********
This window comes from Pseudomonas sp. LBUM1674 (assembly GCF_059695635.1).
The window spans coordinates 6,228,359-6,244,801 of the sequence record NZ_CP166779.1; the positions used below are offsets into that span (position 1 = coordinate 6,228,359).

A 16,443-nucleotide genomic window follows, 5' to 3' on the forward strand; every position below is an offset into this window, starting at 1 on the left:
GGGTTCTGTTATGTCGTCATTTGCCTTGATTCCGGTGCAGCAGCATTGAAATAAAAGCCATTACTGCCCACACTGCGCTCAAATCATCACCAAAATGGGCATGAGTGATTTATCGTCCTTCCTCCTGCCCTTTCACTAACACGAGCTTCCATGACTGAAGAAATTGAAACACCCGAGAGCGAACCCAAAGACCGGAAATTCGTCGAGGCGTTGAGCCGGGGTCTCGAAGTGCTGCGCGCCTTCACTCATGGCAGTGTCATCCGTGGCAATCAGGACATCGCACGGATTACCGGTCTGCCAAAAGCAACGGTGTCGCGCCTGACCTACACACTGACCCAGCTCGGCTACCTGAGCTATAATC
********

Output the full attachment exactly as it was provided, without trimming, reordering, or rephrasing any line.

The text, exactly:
This window comes from Pseudomonas sp. LBUM1674 (assembly GCF_059695635.1).
The window spans coordinates 6,228,359-6,244,801 of the sequence record NZ_CP166779.1; the positions used below are offsets into that span (position 1 = coordinate 6,228,359).

A 16,443-nucleotide genomic window follows, 5' to 3' on the forward strand; every position below is an offset into this window, starting at 1 on the left:
GGGTTCTGTTATGTCGTCATTTGCCTTGATTCCGGTGCAGCAGCATTGAAATAAAAGCCATTACTGCCCACACTGCGCTCAAATCATCACCAAAATGGGCATGAGTGATTTATCGTCCTTCCTCCTGCCCTTTCACTAACACGAGCTTCCATGACTGAAGAAATTGAAACACCCGAGAGCGAACCCAAAGACCGGAAATTCGTCGAGGCGTTGAGCCGGGGTCTCGAAGTGCTGCGCGCCTTCACTCATGGCAGTGTCATCCGTGGCAATCAGGACATCGCACGGATTACCGGTCTGCCAAAAGCAACGGTGTCGCGCCTGACCTACACACTGACCCAGCTCGGCTACCTGAGCTATAATC